179-183 Fulham Palace Road, London, W6 8QZ
    Telephone: 020 8483 2801

The West London clinic's website has an overview of information useful for anyone with gender identity needs, not just those in the area.

  • Gender identity clinics in the north
    Sheffield Health and Social Care NHS Foundation Trust Sexual and Relationship, Sexual Medicine and Transgender Services
    Porterbrook Clinic, Michael Carlisle Centre, Nether Edge Hospital,
    75 Osborne Road, Sheffield, S11 9BF
    Telephone: 0114 271 6671

The Sheffield Gender Identity Services website includes information about referrals, clinic opening hours, and links to eligibility criteria and the Porterbrook Clinic.

  • Leeds Gender Identity Clinic
    Management Suite, 1st floor, Newsam Centre, Seacroft Hospital, York Road, Leeds, LS14 6WB
    Telephone: 0113 855 6346

The Leeds clinic's website covers referrals and commonly used medications.

  • Northumberland Gender Dysphoria Service
    Benfield House, Walkergate Park, Benfield Road, Newcastle, NE6 4QD
    Telephone: 0191 287 6130

The Northumberland Gender Dysphoria Service website has a leaflet outlining eligibility and how to access services. 

  • Gender identity clinics in the Midlands
    Northampton Gender Clinic
    Danetre Hospital, London Rd, Daventry, Northamptonshire NN11 4DY
    Telephone: 01327 707200

Visit the Northampton Gender Clinic's website for more information.

  • Nottingham Centre for Gender Dysphoria
    3 Oxford Street, Nottingham, NG1 5BH
    Telephone: 0115 876 0160

Visit the Nottingham Centre for Gender Dysphoria website for more information.

  • Gender identity clinics in the southwest
    The Laurels Gender Identity and Sexual Medicine service (Devon Partnership NHS Trust)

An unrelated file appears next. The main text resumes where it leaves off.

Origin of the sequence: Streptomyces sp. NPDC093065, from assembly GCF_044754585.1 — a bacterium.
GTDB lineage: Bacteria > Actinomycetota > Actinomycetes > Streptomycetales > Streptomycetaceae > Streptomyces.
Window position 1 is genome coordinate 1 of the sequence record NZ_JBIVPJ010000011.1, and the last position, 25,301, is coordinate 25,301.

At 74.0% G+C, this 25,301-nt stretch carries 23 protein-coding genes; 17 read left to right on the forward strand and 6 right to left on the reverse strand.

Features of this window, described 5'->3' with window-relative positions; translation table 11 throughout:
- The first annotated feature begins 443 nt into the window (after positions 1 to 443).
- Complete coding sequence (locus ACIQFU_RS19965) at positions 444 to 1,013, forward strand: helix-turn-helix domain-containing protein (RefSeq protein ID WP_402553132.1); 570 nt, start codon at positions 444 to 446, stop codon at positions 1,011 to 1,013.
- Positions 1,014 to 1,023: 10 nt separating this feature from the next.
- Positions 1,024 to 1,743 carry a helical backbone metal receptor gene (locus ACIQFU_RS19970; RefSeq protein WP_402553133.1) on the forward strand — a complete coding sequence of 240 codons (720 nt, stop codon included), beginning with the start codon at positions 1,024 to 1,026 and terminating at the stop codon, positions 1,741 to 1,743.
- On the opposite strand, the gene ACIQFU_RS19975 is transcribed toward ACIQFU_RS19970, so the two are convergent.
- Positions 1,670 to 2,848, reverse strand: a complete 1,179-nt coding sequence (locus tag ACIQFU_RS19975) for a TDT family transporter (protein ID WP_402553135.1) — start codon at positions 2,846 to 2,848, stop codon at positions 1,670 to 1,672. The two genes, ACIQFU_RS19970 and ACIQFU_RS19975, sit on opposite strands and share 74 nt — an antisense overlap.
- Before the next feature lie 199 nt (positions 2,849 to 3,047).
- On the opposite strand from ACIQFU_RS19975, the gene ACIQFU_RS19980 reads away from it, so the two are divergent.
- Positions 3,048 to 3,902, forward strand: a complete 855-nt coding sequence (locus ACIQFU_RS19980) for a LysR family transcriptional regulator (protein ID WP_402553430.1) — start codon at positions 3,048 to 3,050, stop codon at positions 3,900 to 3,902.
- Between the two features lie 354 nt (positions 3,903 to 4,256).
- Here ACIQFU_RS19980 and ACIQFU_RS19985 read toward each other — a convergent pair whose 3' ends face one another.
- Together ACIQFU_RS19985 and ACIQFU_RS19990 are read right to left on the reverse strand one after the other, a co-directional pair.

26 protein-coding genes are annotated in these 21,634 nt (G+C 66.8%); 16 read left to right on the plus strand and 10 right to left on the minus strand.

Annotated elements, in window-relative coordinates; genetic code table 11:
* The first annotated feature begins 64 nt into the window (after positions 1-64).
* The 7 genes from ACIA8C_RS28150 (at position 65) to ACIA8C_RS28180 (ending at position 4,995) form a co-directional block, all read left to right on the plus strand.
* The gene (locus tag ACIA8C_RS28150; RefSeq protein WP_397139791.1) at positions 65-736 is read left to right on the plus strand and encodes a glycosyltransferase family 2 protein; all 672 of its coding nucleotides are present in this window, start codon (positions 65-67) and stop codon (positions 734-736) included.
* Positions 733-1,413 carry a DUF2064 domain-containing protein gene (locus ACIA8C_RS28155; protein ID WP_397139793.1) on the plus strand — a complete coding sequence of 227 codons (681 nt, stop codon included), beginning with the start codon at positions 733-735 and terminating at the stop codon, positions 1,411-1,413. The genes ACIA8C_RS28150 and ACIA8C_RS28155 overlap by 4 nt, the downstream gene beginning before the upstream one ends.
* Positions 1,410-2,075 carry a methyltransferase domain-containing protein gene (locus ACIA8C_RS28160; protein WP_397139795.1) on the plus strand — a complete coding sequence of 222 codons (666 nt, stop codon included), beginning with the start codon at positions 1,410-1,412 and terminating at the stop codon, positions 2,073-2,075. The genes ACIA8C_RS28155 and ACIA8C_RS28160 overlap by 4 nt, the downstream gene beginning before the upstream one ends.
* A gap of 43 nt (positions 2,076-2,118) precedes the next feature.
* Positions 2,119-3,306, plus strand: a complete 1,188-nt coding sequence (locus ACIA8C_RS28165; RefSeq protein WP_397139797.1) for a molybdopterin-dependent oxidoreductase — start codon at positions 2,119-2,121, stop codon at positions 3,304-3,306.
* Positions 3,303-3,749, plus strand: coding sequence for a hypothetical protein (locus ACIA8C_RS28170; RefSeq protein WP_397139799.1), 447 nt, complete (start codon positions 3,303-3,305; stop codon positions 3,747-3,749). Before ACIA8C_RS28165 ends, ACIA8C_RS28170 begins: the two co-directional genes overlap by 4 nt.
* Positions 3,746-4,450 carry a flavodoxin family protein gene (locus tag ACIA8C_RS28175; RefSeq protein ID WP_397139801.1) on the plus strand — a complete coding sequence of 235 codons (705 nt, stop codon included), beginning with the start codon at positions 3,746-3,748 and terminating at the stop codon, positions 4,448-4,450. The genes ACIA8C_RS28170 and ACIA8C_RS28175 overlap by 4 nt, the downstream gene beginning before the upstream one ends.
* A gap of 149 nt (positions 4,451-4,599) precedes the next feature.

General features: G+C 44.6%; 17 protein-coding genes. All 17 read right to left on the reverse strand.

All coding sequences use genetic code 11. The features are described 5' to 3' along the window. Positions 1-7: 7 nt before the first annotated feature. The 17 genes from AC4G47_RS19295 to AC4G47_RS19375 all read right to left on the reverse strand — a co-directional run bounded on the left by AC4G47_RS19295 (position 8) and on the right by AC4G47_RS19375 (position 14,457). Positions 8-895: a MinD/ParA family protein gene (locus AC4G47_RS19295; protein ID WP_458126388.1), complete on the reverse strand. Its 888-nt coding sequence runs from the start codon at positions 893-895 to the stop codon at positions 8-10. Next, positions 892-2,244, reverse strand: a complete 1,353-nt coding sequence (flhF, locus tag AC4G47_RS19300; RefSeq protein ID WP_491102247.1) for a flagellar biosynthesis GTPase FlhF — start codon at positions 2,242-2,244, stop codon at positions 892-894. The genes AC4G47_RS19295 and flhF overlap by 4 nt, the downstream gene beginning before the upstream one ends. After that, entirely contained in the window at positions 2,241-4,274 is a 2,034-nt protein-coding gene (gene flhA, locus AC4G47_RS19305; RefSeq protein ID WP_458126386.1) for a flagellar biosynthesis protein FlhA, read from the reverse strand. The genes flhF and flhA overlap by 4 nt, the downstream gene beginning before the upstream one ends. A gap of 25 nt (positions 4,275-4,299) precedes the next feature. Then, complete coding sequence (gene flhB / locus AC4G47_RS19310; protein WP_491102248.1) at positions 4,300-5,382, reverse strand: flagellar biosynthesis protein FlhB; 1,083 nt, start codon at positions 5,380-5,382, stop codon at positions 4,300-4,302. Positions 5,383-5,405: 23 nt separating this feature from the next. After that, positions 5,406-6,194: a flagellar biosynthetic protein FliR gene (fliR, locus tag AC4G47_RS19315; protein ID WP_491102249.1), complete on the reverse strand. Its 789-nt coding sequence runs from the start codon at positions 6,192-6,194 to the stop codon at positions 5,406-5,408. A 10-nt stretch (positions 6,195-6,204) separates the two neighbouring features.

The Laurels, 11-15 Dix's Field, Exeter, EX1 1QA
    Telephone: 01392 677077

The Laurels' website has information about the types of services on offer and the help available during transition.

Northern Ireland

Opening Hours for Telephone Contact 
9.00am – 5.00pm Monday – Friday.


There are 4 gender specialist clinics in NHS Scotland and referrals can be made to these clinics to explore with the patient the options available to them.  

  • The main NHS Scotland Gender Identity Clinic is based at the Sandyford in Glasgow and accepts referrals from across Scotland. It is also possible to self-refer to the Sandyford clinic or 0141 211 8130.
  • The Sexual Problems Clinic within the Royal Infirmary of Edinburgh accepts patients from NHS Lothian Health Board area and also NHS Fife, NHS Borders, NHS Forth Valley, NHS Tayside and the North of England. The clinic can be contacted on 0131 242 2515.
  • NHS Grampian. Referrals are accepted from general practitioners of patients residing in Grampian, Orkney and Shetland. All referrals should be made to Dr John Callender, Royal Cornhill Hospital, Aberdeen AB25 7ZH.
  • NHS Highland Sexual Health Clinic based at Raigmore Hospital, Inverness accepts selfreferrals. The clinic can be contacted on 01463 704202. The clinic does not accept out of area referrals.


Wales does not currently have a gender identity clinic but in April 2015 Welsh Assembly members voted for an independent study to be carried out into the feasibility of opening a gender identity clinic in Wales.